Katz’s Deli

I have this problem. I don’t feel I have enough to do in my life. I mean, with working a full time job, trying to get my own company off the ground and attempting to write a novel in between squeezing in the general frivolities of being… really, I just have way too much time on my hands.

So, i’ve decided that this is the perfect time to start a new blog. It just feels right, transcedental even, and since on this lovely grey day in old London town, I apparently have nothing better to do, well, here goes.

This blog is essentially going to be about food, that I eat, see and cook. A philosophical foodies journey through the ether. A wise man, I think it might have been Aristotle, once said ‘If your meal hasn’t been instagrammed, have you really eaten it?’ and, well  he didn’t actually, that’s a total lie, sorry, but I bet he would have said it if he’d known any better. So without further ado, I will stop babbling and focus on the important things in life… chicken soup and pastrami.

Katz’s deli is for me like the motherland. I was a poor lost soul that had been stuck, wandering, not dissimilar to that lot on Star Trek Voyager, and I have finally made my way home. Aside from the fact that it’s really famous, we’ve all seen that scene from ‘When Harry met Sally’ (if you haven’t, hop to it, it’s an awesome movie), it really is just so damn delicious. I went there with my parents. I think it was something like a homecoming for them too. We ordered the Matzo ball soup, Pastrami sandwich, which of course came with the obligatory side of pickles, latkes, and some cream cheese blinzes to finish.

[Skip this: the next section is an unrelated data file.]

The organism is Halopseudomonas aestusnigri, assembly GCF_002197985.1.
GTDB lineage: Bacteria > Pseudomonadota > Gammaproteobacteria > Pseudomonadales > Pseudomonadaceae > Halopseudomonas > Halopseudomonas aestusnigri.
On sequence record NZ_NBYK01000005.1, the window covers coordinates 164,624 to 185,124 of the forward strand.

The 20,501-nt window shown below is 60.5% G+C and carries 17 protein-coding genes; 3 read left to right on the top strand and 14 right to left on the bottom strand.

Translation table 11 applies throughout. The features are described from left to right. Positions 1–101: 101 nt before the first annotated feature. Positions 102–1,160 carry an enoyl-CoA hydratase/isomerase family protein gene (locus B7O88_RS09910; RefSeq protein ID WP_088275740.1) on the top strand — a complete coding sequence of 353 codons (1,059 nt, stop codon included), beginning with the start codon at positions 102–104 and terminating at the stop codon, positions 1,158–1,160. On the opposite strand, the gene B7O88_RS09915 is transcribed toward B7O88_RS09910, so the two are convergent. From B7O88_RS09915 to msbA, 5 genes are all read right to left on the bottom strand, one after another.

The pastrami was peppered, just the way it should be, and we had the option to try before you buy, but I was sold before I even put it in my mouth. Talk about portion sizes! This felt like half a cow in between two delicious mustard covered slices of Rye, and I was in heaven. It was succulent, and flavourful, i’m pretty sure even my dad, the vegetarian, had a watering mouth at the thought of it. The Matso ball was big and fluffy, it fell apart on the spoon and didn’t bounce (which is always a good sign). The latkes were the second best i’ve ever had, the best were in a Jewish bakery in the Marais, Paris, but still they were a pretty perfect combination of soft on the inside and crunchy on the outside.

If i’m going to be honest, the blinzes were unnecessary, we were being greedy. By the time we ordered these we were already stuffed to the eyeballs, but I needed to try them, and I wasn’t disappointed. Perfectly cooked crepe style pancake wrapped around the cream cheese with a side of apple sauce and more cream cheese for good measure. I don’t know how they make the cheese there, but it was so light I thought it might make me float, with a sort of whipped and fluffy consistency. Spectacular. It didn’t seem cheap, but I guess the prices were fairly standard for a New York institution, and with that long awaited experience under our belts (literally) we happily rolled on our merry way.

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